New York Times investigative reporter Nikole Hannah-Jones speaks on the achievement gap at talk held in Springfield

MacArthur Genius and architect behind ‘1619 Project’ tells students to not turn to the people that have failed them

SPRINGFIELD — Andrew Grant-Thomas drove out from his home in Amherst with his two daughters and wife to hear Nikole Hannah-Jones speak about the racial achievement gap at the Springfield Public Forum, Wednesday evening. He came because he believes that school segregation is one of the largest knots holding back the country. 

Grant-Thomas and his wife are the founders of EmbraceRace, a non-profit organization that helps support parents and teachers guide students around race. 

“Amherst is relatively well-integrated by race and class, but there’s some data to show we have also seen a lot of white flight. So, the number of white students in Amherst public schools has gone precipitously down in the last 20 years. Amherst being Amherst, white flight ‘is not a thing.’ You know ‘it’s not about that’,” he retorts.  

He is a fan of award-winning, investigative reporter Hannah-Jones’ work that does not shy away from illuminating historical truths often left out of student’s curriculum, and bringing light to the systems that have been perpetuated to lock people of color out—out from housing, wealth, opportunity and education.

“The desire to keep black people from education was a desire to control black people, and keep them on the bottom of the caste system,” said Hannah-Jones. “That same desire, I argue, exists today and is working rather effectively today.”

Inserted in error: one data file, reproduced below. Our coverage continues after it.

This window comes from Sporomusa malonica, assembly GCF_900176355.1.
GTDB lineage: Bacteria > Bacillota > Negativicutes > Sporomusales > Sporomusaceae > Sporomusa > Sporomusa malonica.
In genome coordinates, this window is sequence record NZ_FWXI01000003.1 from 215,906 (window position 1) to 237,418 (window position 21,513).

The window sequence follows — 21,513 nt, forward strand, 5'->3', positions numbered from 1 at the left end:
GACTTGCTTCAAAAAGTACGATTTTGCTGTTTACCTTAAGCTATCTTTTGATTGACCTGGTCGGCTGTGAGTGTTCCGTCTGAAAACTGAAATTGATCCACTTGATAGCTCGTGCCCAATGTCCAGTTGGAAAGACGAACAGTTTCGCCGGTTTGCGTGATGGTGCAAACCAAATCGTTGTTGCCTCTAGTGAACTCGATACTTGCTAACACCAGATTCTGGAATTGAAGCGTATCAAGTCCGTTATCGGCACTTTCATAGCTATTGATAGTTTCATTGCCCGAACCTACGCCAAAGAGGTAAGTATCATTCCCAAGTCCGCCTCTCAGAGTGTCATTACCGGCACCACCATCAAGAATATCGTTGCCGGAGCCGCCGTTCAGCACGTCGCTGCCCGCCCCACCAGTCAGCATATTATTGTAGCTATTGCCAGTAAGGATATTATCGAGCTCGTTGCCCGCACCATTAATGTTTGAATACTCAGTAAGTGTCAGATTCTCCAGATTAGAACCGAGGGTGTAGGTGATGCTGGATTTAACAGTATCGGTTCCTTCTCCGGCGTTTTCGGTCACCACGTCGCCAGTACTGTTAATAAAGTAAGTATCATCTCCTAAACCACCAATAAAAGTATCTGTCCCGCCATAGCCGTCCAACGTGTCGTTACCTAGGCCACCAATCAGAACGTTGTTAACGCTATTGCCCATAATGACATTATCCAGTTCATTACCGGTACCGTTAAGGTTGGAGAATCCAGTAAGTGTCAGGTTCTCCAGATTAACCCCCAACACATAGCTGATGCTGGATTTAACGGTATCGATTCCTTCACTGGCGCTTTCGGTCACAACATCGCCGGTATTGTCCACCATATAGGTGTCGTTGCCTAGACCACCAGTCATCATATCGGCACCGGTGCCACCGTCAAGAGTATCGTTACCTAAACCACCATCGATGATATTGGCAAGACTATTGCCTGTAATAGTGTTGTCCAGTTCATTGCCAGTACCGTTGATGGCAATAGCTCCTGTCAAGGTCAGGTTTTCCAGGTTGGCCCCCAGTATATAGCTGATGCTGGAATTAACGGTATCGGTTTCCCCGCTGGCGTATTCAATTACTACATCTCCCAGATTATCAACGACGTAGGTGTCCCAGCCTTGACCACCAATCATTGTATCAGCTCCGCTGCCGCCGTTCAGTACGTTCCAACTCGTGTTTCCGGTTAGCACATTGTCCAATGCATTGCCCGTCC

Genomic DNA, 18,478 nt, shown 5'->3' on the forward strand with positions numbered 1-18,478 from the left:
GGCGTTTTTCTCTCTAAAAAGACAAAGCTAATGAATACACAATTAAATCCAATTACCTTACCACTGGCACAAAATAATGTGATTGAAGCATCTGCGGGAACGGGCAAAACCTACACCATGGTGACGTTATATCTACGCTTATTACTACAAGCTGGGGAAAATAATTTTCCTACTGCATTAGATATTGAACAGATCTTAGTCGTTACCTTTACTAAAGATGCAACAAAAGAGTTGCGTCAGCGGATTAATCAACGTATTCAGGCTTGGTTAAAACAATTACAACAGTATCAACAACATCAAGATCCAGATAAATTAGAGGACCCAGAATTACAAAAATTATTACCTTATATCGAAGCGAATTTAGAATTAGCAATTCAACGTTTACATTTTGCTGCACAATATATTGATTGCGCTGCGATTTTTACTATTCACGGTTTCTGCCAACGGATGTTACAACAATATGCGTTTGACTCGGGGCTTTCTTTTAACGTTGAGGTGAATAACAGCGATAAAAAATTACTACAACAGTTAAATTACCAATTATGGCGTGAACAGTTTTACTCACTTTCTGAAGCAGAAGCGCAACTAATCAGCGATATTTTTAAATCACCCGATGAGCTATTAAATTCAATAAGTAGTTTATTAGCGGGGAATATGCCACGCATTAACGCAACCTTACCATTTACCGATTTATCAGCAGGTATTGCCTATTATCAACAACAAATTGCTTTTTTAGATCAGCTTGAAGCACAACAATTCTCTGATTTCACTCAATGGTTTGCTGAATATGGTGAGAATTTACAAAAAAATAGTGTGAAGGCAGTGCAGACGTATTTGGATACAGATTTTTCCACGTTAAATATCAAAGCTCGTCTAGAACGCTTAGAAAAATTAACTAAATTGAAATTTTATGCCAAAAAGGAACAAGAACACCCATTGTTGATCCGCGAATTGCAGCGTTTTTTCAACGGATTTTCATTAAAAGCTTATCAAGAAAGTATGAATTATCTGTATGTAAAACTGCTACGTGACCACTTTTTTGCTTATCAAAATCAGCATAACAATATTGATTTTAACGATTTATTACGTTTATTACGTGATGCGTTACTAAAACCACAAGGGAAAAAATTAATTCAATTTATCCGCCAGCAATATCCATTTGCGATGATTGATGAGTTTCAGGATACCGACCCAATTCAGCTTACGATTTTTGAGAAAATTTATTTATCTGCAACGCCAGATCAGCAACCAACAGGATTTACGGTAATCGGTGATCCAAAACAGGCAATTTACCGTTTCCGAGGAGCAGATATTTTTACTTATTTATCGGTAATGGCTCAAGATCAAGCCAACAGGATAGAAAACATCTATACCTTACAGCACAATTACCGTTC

Hannah-Jones put up a line graph during her presentation that showed the country’s decline in school integration, which has reached a low since the 1970s. She challenged the audience to think about equality and the extent it exists in a country founded on racist ideals, where selfishness and lack of awareness will often be at the cost of children that do not look like their own.

She notes the eyes of a majority that often looks away, recalling that they “did not realize what was happening” as they move from a diverse inner-city to an almost all-white suburb.  Hannah-Jones lays it out clearly: it doesn’t matter what your intentions are, or the people you claim to be friends with, your actions are what speaks, often for generations to come. 

“Wherever you go in this country, when there are large numbers of black kids, we segregate them. Increasingly, when there are a large number of Latino kids, we segregate them too,” said Hannah-Jones who talked about the need for school integration as a means to start fixing the problem.

Despite a variety of programs that Hannah-Jones outlined during her talk such as America at Risk, Race to the Top and charter schools, she said school integration is still the best solution to reduce the achievement gap. 

“I want to be clear. There is nothing about white kids that makes black kids or Latino kids smart, but what’s inputting black and Latino kids with white kids ensures is that we get them the resources we always ensured were reserved for white children,” she said. 

Growing up, Hannah-Jones was bused to almost all-white schools as part of a voluntary program of desegregation busing. Her experiences and the experiences of others like her fueled her passion as a journalist, work that would lead to the architecture of New York Times magazine’s “1619 Project” that re-examines slavery in America.

The title is named after the year when the first enslaved African’s arrived in the country and examines the four centuries of American history following. Much of her other work focuses on the achievement gap caused by segregation, desegregation and re-segregation in this country. 

Hannah-Jones said she wondered how many people in the audience had children that attended a Springfield public school and how many had children that attended schools in the surrounding suburbs. She compared Springfield’s school district to Longmeadow’s.